Only Human with Joan Axelrod-Contrada: My recorder and me: Squeaking on ‘Nowhere Man’

  • The Beatles pose for photographers during a press conference in New York on Monday, August 23, 1966. The group wound up thier current U.S. tour with a concert in New York. L-R: Ringo Starr; Paul McCartney; John Lennon; and George Harrison. AP


Published: 7/14/2022 3:34:42 PM
Modified: 7/14/2022 3:31:58 PM

I blew into my musical instrument and out came a squeak that sounded like a mouse being attacked by a cat.

Low C on the recorder has a rich resonance when blown just right. I’d nailed it at times while practicing the scales. But, in playing the song “Nowhere Man” by the Beatles, the low C came right after a much higher and easier-to-play A note. My recorder rebelled every time I transitioned from high to low, producing the squawk heard around the world.

I exhaled my frustration and tried again. This time, I got no sound at all. Dead silence.

Was the problem with my finger work? I blew again, looking down to make sure my fingers covered all the holes. They did. Again, I got nothing. Zilch. Zero. Nada.

Did I need to change the way I was blowing? Low notes required less air, so I tried smaller puffs. But that didn’t fix the problem either.

Playing an instrument was supposed to relieve stress, not add to it! Why was I torturing myself? Maybe I should just quit. Then again, I didn’t want to be a quitter. A war broke out between my two selves.

HIGHER SELF: You need to step out of your comfort zone in order to grow.

LOWER SELF: But you’re not growing at all! You’re as lost as John Lennon’s “Nowhere Man.” You’d be better off just listening to the radio.

HIGHER SELF: Hmmm. Maybe you’re right.

Just when it looked like Lower Self had won, I reminded myself of the void I’d felt for years from loving music but never having had lessons as a kid. Close friends had encouraged me to try the ukulele, but I hated its tinny sound. So I chose the recorder, an instrument so easy to learn, it’s taught to fourth graders.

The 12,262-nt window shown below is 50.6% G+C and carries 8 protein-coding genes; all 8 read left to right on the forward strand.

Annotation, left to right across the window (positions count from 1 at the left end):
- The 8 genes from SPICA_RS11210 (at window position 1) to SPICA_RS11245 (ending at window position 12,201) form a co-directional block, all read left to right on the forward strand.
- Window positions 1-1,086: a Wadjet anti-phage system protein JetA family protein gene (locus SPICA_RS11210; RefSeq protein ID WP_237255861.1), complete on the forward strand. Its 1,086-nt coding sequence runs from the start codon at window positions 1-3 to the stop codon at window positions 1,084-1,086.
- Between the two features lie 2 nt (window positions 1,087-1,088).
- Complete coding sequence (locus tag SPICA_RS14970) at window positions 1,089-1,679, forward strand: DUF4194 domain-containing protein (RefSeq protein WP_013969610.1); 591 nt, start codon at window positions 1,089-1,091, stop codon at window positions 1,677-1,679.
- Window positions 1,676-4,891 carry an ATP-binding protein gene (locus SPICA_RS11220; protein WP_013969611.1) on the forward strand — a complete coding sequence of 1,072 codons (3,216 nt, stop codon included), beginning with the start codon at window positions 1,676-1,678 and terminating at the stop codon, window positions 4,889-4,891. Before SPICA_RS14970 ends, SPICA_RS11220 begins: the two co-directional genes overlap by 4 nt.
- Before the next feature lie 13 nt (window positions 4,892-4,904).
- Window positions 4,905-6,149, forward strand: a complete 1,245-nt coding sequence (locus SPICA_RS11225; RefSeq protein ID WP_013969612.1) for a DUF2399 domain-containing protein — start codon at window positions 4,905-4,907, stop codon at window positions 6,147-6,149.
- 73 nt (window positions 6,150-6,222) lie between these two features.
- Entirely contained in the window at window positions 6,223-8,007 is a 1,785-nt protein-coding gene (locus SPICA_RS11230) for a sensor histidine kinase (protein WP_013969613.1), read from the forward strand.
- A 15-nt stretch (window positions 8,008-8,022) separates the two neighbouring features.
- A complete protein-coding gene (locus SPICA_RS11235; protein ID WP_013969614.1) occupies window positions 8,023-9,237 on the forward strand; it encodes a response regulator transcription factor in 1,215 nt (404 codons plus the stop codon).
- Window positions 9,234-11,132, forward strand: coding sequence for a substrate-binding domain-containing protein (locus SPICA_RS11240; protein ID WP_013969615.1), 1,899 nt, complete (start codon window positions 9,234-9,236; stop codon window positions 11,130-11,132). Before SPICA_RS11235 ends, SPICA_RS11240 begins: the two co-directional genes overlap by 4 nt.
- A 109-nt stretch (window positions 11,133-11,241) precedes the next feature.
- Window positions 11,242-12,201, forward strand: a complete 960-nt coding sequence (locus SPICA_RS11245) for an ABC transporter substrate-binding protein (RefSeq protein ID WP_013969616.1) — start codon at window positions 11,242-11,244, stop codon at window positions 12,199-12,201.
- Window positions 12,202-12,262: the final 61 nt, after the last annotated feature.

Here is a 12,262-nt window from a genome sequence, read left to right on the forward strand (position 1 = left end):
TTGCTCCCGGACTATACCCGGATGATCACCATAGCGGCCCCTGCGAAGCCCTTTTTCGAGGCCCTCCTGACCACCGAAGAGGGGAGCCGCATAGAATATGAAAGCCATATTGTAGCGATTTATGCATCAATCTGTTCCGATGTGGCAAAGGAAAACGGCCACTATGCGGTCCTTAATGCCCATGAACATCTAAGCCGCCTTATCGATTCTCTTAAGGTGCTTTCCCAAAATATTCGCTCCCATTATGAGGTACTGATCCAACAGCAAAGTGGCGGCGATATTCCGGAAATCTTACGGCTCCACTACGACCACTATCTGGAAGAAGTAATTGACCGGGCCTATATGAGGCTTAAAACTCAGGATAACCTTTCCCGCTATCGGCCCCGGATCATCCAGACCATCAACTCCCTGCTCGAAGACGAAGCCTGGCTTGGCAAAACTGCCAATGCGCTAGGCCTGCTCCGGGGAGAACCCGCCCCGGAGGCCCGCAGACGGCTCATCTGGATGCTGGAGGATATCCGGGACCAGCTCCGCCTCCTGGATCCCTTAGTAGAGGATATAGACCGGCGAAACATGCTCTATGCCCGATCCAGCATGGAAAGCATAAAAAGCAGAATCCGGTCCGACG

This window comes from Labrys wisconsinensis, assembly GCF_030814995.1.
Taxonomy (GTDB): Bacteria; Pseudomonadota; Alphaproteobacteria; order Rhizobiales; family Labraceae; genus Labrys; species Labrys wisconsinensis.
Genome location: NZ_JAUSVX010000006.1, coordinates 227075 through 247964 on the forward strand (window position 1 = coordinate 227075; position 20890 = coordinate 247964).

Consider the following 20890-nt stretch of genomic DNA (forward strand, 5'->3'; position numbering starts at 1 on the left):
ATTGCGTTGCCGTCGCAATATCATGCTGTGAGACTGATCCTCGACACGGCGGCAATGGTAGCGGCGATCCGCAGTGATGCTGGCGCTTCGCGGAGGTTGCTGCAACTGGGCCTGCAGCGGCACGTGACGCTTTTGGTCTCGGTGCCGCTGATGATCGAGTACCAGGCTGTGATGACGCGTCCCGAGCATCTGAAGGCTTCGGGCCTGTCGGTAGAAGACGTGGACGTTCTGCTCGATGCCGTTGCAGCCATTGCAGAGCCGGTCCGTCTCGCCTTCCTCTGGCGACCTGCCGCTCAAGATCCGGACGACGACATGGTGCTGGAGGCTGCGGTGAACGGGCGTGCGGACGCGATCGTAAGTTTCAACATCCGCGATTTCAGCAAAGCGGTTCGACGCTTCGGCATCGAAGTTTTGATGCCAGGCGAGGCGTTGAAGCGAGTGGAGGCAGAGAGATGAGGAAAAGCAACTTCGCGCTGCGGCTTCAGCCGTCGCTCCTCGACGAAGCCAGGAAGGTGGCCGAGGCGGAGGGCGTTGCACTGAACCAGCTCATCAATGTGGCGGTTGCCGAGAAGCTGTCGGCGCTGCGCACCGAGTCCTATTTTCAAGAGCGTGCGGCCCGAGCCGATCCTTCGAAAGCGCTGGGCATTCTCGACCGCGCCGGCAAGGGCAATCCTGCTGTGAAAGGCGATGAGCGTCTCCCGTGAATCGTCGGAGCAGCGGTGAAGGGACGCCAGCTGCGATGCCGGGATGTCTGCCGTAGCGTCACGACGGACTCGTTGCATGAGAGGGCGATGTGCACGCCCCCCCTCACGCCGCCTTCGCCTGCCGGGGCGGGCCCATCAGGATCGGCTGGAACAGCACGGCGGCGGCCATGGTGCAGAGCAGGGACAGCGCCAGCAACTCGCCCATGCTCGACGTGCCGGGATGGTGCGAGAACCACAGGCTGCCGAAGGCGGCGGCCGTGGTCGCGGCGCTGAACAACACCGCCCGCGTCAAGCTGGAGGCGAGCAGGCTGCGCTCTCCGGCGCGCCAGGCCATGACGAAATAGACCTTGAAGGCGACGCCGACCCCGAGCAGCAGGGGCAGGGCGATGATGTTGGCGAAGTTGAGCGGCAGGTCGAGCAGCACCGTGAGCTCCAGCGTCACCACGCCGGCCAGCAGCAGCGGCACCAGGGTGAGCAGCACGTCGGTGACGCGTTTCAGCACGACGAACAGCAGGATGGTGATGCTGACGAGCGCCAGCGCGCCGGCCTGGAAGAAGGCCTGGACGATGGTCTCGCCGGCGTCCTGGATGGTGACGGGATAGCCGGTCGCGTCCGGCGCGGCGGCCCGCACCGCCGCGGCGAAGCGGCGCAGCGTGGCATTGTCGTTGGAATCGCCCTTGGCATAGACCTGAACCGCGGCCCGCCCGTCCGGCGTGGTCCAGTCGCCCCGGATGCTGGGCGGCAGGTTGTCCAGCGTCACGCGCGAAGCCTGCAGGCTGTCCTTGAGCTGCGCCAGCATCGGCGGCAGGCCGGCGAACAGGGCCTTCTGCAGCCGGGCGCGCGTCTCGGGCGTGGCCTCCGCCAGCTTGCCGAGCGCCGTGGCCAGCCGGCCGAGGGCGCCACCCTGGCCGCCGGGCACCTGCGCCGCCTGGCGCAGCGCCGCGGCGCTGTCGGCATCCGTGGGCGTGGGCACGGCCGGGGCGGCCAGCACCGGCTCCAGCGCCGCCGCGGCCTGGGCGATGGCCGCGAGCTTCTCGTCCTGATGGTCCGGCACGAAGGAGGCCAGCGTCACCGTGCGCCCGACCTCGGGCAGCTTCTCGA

Most people pick up the recorder to play early music, but I wanted to focus on pop and rock. I explained my dilemma to the American Recorder Society, which put me in touch with a teacher by the name of Greta with superhuman patience.

Greta agreed to meet with me once a month via Zoom and use a Beatles songbook with letter notes for people, like me, who can’t read music. By Lesson No. 3 I was ready for “Nowhere Man,” or so I thought.

I’d always had a soft spot for the song because it focused on something other than the usual topic of romantic love. But after wrecking it with my noise pollution, I couldn’t bear to play it anymore.

When Lesson No. 3 rolled around, I heaped all my frustration on Greta, the saint, telling her I felt like giving up. She assured me that she’d be able to help me with low C. First, she taught me how to clear the recorder of saliva trapped inside. So that’s why I wasn’t getting any sound!

Then she showed me how to blow low notes like I was cleaning my eyeglasses. The open-mouth breath sounded like “Ha!” She also recommended putting my fingers past the holes. By the end of my third lesson, I was sounding better.

During the next few weeks, I expected to make steady progress. Instead, I found myself backsliding. At the outset of Lesson No. 4, I complained to Greta about my lack of progress.

Like a magician, she pulled more tricks out of her hat. She had me adjust the bottom of my recorder so the holes would be easier to cover. She also showed me how to keep my right hand closer to the recorder.

At the end of our fourth lesson, I told her that I struggled every night after dinner to pick up my recorder. Sometimes I didn’t start practicing until 11 p.m. because I got caught up in surfing the internet for rock ‘n’ roll trivia.

“Maybe practicing earlier in the day will help,” Greta suggested.

My Lower Self urged me to give up instead. Brushing aside the voice in my head, I told Greta I’d give her suggestion a try.

What a difference it made!

I’ve been able to piggyback my recorder practice onto the morning exercise habit I’d already established. My worst time-wasting instincts usually didn’t kick in until after dark.

Recently, I discovered that John Lennon wrote “Nowhere Man” after hours of being unable to write anything. Just when he was ready to give up, the song came to him.

I wish I could say that my bout of frustration led to similar genius. Truth is, I still sound like a rank amateur. But I feel like a songbird.

Joan Axelrod-Contrada is a writer who lives in Florence. She writes a monthly column for the Gazette that runs on the second Friday of the month. Reach her at

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